Having to put on a protective suit to meet up with potential new research partners doesn’t seem to bode at all well, but it was what myself and a team of other researchers found ourselves doing in May last year, as part of a Connected Communities project that focused on co-designed research. This particular workshop explored the possibility of doing participatory action research with bees, but over the course of the year we pretended to be dogs and underwent clicker training, we went wild swimming and also talked to trees. Our aim was to test out a variety of co-design methods to see what happened when you tried to extend them to include non- humans.
Although this all might sound more than a little strange, the project asked some very serious questions. In a context of mass species extinction, extensive habitat loss, climate change and resource depletion, how might our current research paradigms be failing us and how might they be transformed? In particular how might we remake our research practices so that they can move beyond a narrow focus on the human and start to help us find ways of living sustainably within more-than-human communities?
This interest in challenging the traditional divide between humans and non-humans has already created a push to develop methods that can work with the distributed knowledges, experiences and values found in multi-species worlds. These include, for example, work around etho-ethnology and ethno-ethology (Lestel et al. 2006), multi-species ethnography (Kirksey and Helmreich 2010) and zoömusicology (Taylor 2013).
Importantly, participatory research has a long history of grappling with problems of who is thought ‘to know’ within the research process. Its various manifestations have challenged what kinds of knowledge are seen to be legitimate, while also paying close attention to the stubborn inequalities that affect the contexts within which knowledge is created. Both of these problems are of key importance when trying to engage with non-humans in new ways. As a result, our project sought to bring these two areas of research into discussion to see what each might learn from the other.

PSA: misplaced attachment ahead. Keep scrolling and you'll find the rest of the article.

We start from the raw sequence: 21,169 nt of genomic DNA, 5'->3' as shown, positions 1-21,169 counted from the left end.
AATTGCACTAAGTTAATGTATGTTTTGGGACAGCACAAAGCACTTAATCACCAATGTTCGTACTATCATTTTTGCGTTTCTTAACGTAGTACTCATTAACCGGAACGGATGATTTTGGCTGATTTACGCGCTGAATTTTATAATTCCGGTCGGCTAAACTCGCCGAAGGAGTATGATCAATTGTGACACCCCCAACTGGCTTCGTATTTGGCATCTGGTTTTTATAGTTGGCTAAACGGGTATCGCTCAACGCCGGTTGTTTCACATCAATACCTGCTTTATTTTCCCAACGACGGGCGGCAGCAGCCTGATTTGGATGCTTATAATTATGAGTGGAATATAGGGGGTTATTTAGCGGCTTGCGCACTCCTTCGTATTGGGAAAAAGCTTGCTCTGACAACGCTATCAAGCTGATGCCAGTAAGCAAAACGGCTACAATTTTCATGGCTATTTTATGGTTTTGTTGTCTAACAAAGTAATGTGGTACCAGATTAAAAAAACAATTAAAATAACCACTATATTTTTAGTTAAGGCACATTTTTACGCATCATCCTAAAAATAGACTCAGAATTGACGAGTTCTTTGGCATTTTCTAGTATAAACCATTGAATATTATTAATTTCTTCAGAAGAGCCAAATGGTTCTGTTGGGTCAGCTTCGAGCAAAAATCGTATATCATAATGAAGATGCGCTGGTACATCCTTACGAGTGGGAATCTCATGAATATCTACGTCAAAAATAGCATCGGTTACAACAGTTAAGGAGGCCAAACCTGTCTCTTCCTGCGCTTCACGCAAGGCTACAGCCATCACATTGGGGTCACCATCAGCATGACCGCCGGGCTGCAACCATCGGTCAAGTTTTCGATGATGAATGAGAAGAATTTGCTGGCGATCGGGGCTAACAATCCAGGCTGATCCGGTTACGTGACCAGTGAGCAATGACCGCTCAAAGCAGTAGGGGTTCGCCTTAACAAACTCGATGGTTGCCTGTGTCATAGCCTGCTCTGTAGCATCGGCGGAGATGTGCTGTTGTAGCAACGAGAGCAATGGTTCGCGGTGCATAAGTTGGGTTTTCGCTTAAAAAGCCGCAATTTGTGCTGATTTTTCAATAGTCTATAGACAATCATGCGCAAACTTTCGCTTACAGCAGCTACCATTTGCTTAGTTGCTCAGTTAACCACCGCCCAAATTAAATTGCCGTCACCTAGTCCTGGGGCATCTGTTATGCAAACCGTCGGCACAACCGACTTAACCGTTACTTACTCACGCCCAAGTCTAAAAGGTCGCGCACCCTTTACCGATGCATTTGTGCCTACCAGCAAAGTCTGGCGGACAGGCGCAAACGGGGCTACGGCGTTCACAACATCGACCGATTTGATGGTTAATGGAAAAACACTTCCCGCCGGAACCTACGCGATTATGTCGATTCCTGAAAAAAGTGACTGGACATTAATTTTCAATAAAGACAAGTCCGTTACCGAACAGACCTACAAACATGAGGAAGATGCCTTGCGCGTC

We found that an engagement with the controversies and debates within PR offer an important opportunity for those developing more-than-human methodologies to reflect on their practices in complex and sophisticated ways. In particular, questions around power, the space within which participation takes place and the scale of different partner’s participation were persistent problems that we came up against. For example, what did it mean when the service dogs we were working with spent most of their time outside in a van? Did we have to read this as exclusion or was this being attentive to their needs for a familiar space and time to rest from work? How far could our experiences travel? Would what we learnt floating in the river translate into other spaces and continue the water’s participation? If a dog helped to select a design prototype that it preferred, would this count as a participatory evaluation? Indeed how much participation is enough to count as ‘Participation’?
But we also found that much of our work produced intense friction between the ways of knowing that we were trying to bring into conversation. Consent and privacy (often anonymity) are core to many PR guidelines, but what would this mean to a bee? Could a body of water help to disseminate research findings? Even the difficulties of designing the workshops themselves showed how little we have to go on when trying to do this kind of research. New languages, methods and modes of embodied enquiry are needed, but perhaps it is only by starting to ask these uncanny questions that a space will open up for them and allow them to come into being.
In conversation with…:co-designing with more-than-human communities is a Connected Communities project funded by the AHRC, and is led by Dr Michelle Bastian, Chancellor’s Fellow, Edinburgh College of Art